What You Should Know About Cycling & Bone Density

January 12, 2022 0 Comments

Lower body and bikes of several road cyclists in a race

Cycling provides countless benefits to your health. It's one of the best ways to stay active, with the added bonus of being a low-impact sport that most people can do well into their later years.

But longtime, serious cyclists do face a notable health risk. And most only realize this is a problem after they suddenly break a few bones in a minor fall. The reason for those surprising breaks? Low bone density — a common issue for avid cyclists.

The correlation between cycling and bone density is not an inevitable issue, though. You can adopt habits now that will help keep your bones strong and stave off serious bone density problems. Longtime cycling coach Darryl MacKenzie learned about this decades ago, and he’s been proactive about the topic ever since. 

Why Cyclists Often Have Low Bone Density

Why do cyclists often have low bone density? Two primary reasons: it’s low-impact and involves far more training than many other sports.

As a sport, cycling’s easy-on-the-body nature is one of the reasons many people love it. You’re not bearing your own weight — the bike takes care of that for you. And you’re not jarring your bones as you do with running.

Those benefits make it easier, not to mention essential, to train longer. A runner gets all the cardio they need in a 45-minute jog. Yet, a cyclist needs at least twice that for the same results.

But that combo — high-duration, intense training in a low-impact sport — can be detrimental to bone density and health over time. Many studies have noted the correlation between low-impact sports like swimming and cycling and bone density issues. 

The exact reasons aren’t entirely clear, but plenty of evidence indicates that high-impact activities actually strengthen your bones and build mineral density. And the more you exercise without impact, the more it can diminish your bone density over time. That’s why this issue is even more prevalent among elite athletes than it is among “weekend warriors” who don’t cycle professionally. It’s also more common with road cyclists than mountain bikers, who jar their bodies a lot more when riding.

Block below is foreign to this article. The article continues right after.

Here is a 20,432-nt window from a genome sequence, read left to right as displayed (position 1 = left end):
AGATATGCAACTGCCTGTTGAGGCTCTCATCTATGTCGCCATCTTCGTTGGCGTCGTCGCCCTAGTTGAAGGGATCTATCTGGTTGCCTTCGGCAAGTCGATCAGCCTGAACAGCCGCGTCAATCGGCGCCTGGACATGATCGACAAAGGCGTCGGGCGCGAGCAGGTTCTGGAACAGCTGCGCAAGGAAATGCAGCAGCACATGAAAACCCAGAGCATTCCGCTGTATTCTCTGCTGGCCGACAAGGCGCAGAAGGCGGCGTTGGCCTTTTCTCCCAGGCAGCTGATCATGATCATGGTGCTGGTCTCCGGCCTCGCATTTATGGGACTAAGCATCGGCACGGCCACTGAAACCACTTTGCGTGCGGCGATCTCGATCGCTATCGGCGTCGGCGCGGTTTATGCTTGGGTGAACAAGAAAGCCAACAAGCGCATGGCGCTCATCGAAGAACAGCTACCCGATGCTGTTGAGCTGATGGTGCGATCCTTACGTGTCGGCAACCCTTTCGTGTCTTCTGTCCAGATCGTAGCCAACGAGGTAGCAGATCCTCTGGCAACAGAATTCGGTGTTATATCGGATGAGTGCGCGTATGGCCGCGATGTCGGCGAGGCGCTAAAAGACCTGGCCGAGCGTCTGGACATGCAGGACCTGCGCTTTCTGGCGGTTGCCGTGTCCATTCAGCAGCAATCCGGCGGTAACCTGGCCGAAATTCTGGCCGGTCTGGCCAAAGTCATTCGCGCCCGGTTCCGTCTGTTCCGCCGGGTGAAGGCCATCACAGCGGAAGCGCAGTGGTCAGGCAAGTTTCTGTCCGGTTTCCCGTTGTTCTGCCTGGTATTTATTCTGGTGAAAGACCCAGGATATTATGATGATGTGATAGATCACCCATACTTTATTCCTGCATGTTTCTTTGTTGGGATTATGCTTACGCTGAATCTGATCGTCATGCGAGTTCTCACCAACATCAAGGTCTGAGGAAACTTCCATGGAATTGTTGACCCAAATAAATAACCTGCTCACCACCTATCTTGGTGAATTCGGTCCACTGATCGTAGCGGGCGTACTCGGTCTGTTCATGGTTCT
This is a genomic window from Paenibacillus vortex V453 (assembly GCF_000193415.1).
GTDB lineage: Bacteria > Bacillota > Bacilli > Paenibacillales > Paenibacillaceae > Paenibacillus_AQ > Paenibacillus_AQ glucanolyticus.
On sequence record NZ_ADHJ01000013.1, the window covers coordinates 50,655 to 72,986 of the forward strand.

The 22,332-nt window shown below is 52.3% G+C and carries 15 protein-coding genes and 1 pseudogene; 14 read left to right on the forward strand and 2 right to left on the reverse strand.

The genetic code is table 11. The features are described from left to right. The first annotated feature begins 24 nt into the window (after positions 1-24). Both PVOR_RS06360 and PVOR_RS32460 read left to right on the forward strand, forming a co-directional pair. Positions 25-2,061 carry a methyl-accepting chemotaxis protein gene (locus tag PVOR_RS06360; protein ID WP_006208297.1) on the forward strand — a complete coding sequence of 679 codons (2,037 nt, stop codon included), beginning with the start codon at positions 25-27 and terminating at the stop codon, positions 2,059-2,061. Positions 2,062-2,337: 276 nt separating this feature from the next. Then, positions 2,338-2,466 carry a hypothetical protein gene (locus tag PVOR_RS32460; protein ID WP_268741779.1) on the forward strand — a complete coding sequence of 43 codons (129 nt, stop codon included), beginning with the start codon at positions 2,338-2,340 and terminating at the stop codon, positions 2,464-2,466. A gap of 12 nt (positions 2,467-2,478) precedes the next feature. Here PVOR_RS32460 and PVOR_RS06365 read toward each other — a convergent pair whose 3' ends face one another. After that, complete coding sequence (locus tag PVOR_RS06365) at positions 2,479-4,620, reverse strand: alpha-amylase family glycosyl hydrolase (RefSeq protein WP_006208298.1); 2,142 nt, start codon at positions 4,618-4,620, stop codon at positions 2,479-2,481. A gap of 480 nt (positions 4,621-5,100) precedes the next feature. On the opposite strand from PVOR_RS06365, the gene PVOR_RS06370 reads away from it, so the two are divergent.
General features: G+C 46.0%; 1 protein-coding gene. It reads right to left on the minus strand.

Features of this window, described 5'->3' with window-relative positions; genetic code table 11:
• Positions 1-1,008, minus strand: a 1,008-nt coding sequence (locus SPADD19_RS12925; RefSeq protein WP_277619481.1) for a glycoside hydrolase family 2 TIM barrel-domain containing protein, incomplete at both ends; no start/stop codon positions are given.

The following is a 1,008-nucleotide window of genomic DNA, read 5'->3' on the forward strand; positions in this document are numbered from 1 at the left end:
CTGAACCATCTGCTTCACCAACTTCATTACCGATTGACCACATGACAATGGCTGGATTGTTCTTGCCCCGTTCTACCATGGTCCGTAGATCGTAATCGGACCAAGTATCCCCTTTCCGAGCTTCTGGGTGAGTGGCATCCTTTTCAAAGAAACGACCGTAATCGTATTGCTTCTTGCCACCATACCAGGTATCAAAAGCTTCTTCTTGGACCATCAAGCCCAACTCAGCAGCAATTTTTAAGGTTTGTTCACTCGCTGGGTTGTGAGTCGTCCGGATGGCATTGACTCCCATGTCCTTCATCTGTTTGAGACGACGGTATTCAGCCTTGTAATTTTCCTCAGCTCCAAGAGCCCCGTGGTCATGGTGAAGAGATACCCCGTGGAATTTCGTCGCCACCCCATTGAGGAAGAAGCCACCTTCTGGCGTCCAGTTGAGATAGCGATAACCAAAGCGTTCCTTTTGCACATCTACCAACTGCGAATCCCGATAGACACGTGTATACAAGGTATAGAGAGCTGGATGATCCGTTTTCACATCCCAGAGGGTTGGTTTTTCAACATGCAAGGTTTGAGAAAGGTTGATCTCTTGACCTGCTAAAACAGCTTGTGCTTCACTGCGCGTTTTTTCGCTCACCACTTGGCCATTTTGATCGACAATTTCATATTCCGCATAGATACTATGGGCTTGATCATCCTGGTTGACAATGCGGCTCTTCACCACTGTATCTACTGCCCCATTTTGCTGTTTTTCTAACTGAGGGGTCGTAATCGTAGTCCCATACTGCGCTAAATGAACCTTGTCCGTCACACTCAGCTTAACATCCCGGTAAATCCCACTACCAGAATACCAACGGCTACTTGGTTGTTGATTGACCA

The Problem With Low Bone Density

But why is low bone mineral density a problem? The condition can lead to bone issues like osteopenia — or worse: osteoporosis. Both of which can put you at a higher risk of fractures. 

That fracture risk can be a real problem for cyclists who often face the possibility of hard falls. If your bone mass gets low enough, though, you can break bones even doing simple daily activities. These problems are much harder to deal with once you already have them, so proactivity is critical. 

As Coach Darryl puts it, “It’s harder to turn this ship around than it is to prevent it from going in the wrong direction in the first place.”

How Cyclists Can Strengthen Their Bones

As a cyclist, you can follow several prevention strategies to avoid serious bone density problems. Here’s how to strengthen bone density:

  • Get tested. The first thing to do is have a doctor test your bone density. That will give you a baseline, and you can then check it at intervals based on your doctor’s recommendation to watch for changes.
  • Include strength training in your workout plan. Weight lifting and other strength training exercises are a great way to build bone strength, and every cyclist should incorporate them into their training plan.
  • Do some high-impact exercises. Cycling might be your primary activity, but you should also include some higher-impact workouts in your weekly regimen. Even walking the dog provides some much-needed jarring for your bones.

Remember, the older you get — and the more you ride — the more likely you are to develop these issues. You may even have a genetic predisposition toward bone density loss. That combination of factors led Darryl to start getting regularly tested decades ago, and he’s changed some of his exercise habits to keep his bones strong over the years.

The connection between cycling and bone density is a significant issue that every serious cyclist should be aware of. But, with the right knowledge and some important exercise habits, you can strengthen your bones for many years of healthy riding. 


Look for more insights from Coach Darryl over at his website.

Photo by Simon Connellan on Unsplash